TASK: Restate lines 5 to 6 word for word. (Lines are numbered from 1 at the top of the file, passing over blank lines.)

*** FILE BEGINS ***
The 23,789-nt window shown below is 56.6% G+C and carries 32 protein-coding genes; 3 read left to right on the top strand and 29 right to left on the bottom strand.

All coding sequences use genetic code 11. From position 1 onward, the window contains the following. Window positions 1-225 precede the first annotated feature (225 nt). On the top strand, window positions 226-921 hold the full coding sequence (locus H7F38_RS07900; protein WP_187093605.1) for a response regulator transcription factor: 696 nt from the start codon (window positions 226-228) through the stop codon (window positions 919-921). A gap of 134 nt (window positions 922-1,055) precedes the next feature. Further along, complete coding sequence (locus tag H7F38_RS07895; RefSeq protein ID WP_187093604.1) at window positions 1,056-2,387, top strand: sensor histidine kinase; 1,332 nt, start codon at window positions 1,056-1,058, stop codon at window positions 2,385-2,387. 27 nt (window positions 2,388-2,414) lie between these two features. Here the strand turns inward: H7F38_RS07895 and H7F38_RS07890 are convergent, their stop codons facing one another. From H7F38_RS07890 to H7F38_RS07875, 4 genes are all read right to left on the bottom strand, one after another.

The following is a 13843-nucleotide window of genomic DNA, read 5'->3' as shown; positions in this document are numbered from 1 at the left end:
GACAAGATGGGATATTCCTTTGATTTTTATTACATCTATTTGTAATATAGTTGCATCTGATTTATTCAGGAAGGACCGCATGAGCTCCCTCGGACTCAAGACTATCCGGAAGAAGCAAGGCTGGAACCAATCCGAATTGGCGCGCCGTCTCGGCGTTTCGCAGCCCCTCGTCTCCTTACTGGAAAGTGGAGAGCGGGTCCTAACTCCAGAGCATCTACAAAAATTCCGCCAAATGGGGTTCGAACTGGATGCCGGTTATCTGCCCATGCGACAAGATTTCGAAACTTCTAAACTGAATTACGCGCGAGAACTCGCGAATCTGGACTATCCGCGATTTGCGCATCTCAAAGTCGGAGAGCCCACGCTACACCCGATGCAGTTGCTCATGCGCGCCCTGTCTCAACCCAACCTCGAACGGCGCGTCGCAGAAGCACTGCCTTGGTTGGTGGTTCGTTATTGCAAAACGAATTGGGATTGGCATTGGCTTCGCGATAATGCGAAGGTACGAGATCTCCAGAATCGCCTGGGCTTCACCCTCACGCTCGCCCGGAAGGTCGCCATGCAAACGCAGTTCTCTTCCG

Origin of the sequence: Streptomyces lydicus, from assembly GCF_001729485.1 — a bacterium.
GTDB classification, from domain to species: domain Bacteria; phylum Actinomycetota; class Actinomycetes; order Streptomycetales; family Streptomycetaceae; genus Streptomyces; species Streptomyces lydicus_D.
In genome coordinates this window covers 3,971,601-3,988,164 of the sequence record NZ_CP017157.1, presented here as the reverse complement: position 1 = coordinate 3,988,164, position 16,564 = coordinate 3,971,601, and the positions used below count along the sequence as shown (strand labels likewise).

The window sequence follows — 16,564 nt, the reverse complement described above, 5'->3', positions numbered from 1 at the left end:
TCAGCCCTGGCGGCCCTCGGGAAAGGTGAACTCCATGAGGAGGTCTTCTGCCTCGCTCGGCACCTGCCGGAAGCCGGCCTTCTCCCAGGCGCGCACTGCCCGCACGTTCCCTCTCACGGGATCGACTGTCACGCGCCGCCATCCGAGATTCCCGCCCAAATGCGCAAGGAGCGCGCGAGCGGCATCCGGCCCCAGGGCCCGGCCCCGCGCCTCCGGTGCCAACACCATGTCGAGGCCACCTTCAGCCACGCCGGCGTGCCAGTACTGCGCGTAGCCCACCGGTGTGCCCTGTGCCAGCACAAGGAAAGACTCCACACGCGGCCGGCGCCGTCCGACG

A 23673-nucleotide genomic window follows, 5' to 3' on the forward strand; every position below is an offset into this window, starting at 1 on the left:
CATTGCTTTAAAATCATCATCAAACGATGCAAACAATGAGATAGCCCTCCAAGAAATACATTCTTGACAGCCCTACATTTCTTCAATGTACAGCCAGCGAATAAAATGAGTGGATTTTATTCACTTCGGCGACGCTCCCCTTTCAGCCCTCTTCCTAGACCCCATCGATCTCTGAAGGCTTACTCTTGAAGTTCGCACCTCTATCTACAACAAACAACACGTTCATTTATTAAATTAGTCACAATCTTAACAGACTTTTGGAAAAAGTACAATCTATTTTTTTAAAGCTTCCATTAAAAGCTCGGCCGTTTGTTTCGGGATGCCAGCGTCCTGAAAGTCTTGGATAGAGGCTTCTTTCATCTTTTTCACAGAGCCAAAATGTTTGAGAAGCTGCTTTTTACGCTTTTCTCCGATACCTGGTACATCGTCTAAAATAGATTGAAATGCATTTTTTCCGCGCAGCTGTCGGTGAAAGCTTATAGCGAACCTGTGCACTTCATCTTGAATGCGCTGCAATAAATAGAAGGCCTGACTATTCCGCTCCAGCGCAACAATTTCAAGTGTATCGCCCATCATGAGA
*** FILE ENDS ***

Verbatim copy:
Origin of the sequence: Streptomyces lydicus, from assembly GCF_001729485.1 — a bacterium.
GTDB classification, from domain to species: domain Bacteria; phylum Actinomycetota; class Actinomycetes; order Streptomycetales; family Streptomycetaceae; genus Streptomyces; species Streptomyces lydicus_D.